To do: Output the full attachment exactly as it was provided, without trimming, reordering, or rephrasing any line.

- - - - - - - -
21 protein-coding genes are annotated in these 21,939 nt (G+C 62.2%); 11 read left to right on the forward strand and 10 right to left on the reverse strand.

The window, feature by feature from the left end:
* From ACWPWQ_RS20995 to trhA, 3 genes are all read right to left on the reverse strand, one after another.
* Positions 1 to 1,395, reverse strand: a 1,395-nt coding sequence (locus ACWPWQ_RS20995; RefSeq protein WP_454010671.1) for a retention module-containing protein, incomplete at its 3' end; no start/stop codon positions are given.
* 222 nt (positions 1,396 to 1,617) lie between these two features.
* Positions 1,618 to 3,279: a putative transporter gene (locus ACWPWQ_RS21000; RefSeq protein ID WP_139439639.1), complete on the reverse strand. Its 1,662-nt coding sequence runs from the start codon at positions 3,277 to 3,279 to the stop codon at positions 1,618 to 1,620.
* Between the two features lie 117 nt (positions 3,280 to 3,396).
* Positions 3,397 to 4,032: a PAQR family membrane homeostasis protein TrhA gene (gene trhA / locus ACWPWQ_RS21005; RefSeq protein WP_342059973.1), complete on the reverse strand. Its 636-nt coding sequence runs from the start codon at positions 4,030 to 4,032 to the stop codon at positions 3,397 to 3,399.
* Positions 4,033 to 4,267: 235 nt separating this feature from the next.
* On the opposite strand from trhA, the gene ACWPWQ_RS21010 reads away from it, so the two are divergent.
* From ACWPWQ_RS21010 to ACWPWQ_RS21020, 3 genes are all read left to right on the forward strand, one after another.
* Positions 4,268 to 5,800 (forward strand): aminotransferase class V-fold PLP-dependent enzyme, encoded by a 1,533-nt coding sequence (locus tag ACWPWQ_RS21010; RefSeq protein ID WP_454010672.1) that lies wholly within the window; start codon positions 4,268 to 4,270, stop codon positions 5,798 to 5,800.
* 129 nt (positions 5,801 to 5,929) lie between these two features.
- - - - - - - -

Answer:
21 protein-coding genes are annotated in these 21,939 nt (G+C 62.2%); 11 read left to right on the forward strand and 10 right to left on the reverse strand.

The window, feature by feature from the left end:
* From ACWPWQ_RS20995 to trhA, 3 genes are all read right to left on the reverse strand, one after another.
* Positions 1 to 1,395, reverse strand: a 1,395-nt coding sequence (locus ACWPWQ_RS20995; RefSeq protein WP_454010671.1) for a retention module-containing protein, incomplete at its 3' end; no start/stop codon positions are given.
* 222 nt (positions 1,396 to 1,617) lie between these two features.
* Positions 1,618 to 3,279: a putative transporter gene (locus ACWPWQ_RS21000; RefSeq protein ID WP_139439639.1), complete on the reverse strand. Its 1,662-nt coding sequence runs from the start codon at positions 3,277 to 3,279 to the stop codon at positions 1,618 to 1,620.
* Between the two features lie 117 nt (positions 3,280 to 3,396).
* Positions 3,397 to 4,032: a PAQR family membrane homeostasis protein TrhA gene (gene trhA / locus ACWPWQ_RS21005; RefSeq protein WP_342059973.1), complete on the reverse strand. Its 636-nt coding sequence runs from the start codon at positions 4,030 to 4,032 to the stop codon at positions 3,397 to 3,399.
* Positions 4,033 to 4,267: 235 nt separating this feature from the next.
* On the opposite strand from trhA, the gene ACWPWQ_RS21010 reads away from it, so the two are divergent.
* From ACWPWQ_RS21010 to ACWPWQ_RS21020, 3 genes are all read left to right on the forward strand, one after another.
* Positions 4,268 to 5,800 (forward strand): aminotransferase class V-fold PLP-dependent enzyme, encoded by a 1,533-nt coding sequence (locus tag ACWPWQ_RS21010; RefSeq protein ID WP_454010672.1) that lies wholly within the window; start codon positions 4,268 to 4,270, stop codon positions 5,798 to 5,800.
* 129 nt (positions 5,801 to 5,929) lie between these two features.